, Principality of Antioch, Bohemond III, 1163 - 1201 A.D.
Bohemond III of Antioch also known as the Stammerer or the Stutterer, was Prince of Antioch from 1163 to his death. He was a son of Constance of Antioch by her first husband of Poitiers. His name is sometimes spelled Bohemund.ME85297. denier, , class C, 388; 66a, VF, light , light marks and encrustations, 18.1 g, maximum 0.94 mm, 315o, Antioch (Antakya, Turkey) mint, 1163 - 1201 A.D.; +BOAMVNDVS (A with annulets), helmeted left, in chain armor composed of upward crescents, helmet ornamented with a , crescent with horns up left, five-pointed right; + (A's with annulets, C with double bar and wedges), , crescent horns toward center in second quarter; ex Manfra, Tordella, and Brookes (N.Y.C., 1966); ex Aleppo Hoard of Crusaders' Coins; $150.00 (€133.50)
(?), Imitative of Zangids of , c. 1146 - 1200 A.D.,
This coin is a crude imitative of an fals of the Zangids of , Nur al-Din Mahmud, struck at Halab (Aleppo, ), 1146 - 1173 ( 73, 1850). That was itself also imitative, copying a of Constantine X, struck at Constantinople (Istanbul, Turkey), 1059 - 1067 ( 8, 1853). The quality of the Zangids fals vary greatly and it can be difficult to distinguish between Halab mint issues and imitatives. This example is very crude and if any can be attributed to the , this is one.BZ77974. Bronze , -; cf. 73 (notes "barbaric" imitations), 1850 (notes imitations are perhaps struck by the ), F, desert , , 2.798 g, maximum 22.0 mm, 180o, uncertain mint, c. 1150 - 1200 A.D.; two imperial figures (Constantine X and ) standing facing, supporting between them resting on three steps, EX downward on left, imitation of inner left; Christ standing facing, , book of Gospels in left hand, right hand on hip, flanking , blundered imitation of around; from the Butte College Foundation, ex ; $140.00 (€124.60)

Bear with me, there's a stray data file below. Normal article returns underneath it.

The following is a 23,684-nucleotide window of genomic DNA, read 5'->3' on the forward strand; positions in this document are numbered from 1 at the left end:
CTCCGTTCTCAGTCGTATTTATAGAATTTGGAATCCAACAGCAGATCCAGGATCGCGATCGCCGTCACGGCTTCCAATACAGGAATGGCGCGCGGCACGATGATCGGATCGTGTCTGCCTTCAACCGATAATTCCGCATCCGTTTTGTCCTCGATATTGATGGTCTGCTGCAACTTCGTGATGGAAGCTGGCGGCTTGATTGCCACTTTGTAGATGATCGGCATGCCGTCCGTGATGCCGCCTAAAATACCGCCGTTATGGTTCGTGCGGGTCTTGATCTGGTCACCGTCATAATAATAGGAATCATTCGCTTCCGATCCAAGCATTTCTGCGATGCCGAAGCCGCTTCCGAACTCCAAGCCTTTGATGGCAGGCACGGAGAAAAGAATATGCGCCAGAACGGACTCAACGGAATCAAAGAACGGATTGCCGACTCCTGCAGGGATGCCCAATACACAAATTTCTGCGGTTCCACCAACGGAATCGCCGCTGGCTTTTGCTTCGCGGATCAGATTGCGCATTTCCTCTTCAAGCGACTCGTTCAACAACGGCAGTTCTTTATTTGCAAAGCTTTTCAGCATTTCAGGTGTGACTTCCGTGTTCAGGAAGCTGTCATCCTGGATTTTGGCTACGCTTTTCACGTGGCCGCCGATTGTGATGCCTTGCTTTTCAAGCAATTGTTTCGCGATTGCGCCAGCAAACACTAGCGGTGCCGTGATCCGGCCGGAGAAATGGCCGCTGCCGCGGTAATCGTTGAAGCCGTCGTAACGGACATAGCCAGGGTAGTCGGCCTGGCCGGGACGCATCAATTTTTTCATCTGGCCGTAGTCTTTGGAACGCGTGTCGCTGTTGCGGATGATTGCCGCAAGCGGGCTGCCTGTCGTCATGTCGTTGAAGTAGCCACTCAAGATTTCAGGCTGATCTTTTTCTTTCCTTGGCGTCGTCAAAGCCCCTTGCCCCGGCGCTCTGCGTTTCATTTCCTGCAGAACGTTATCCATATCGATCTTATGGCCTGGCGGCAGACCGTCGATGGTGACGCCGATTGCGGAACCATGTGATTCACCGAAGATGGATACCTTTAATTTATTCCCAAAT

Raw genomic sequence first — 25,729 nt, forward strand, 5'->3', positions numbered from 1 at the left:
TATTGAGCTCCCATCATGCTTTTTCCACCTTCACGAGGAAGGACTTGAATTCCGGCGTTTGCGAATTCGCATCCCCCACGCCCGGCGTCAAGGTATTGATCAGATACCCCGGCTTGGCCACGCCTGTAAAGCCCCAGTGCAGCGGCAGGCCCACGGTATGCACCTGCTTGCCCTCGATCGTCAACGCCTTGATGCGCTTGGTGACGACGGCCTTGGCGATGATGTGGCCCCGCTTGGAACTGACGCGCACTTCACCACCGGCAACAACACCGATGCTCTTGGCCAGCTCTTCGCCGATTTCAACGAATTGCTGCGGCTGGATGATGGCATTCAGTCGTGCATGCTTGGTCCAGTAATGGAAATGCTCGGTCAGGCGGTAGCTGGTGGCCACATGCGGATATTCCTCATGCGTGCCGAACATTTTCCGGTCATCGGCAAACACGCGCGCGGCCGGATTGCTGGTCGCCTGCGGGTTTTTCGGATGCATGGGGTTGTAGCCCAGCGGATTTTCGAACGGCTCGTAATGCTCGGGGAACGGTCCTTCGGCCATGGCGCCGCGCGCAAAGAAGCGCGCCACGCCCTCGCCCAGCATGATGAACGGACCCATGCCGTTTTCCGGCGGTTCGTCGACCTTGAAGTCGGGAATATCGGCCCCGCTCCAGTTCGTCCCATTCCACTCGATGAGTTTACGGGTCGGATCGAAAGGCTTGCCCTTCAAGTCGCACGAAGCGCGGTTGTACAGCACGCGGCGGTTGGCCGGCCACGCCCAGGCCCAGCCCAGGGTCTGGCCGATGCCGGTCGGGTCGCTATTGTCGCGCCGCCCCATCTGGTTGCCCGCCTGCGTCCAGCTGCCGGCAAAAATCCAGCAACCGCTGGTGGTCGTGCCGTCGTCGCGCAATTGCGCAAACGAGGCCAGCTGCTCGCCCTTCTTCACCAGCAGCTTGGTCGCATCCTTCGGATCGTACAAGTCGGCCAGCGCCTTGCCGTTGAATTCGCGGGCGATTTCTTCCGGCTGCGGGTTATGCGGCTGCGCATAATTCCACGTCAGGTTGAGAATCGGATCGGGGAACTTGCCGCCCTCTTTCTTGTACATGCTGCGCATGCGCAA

, Palaestina or , c. 450 - 500 A.D.
This object, from the Alex Malloy Collection, was held by him for decades, only speculatively attributed as probably . The referenced recent article by Farhi indicates another possible . As discussed by Farhi, in the second half of the 5th century, besides nummi, low-value currency in Palaestina appears to have included similar sized centuries old Jewish , cast Axumite imitations, and even bronze and lead blank flans. Many fragments of lead mirror frames, found over many years, appear to have been cut around decorative star-like or floral patterns to look like coins. They were almost certainly used as coins. The lead mirror frame fragment "coins" in Farhi have different patterns and are blank on one side, but this object is very similar.
BZ53343. Lead , fragment of ornamented lead object coinage(?); See Farhi, H. "Note on Two Types of Lead Currency" in INR 8 (2013) for similar examples, 2.836 g, maximum 23.1 mm, ex Collection; $50.00 (€44.50)
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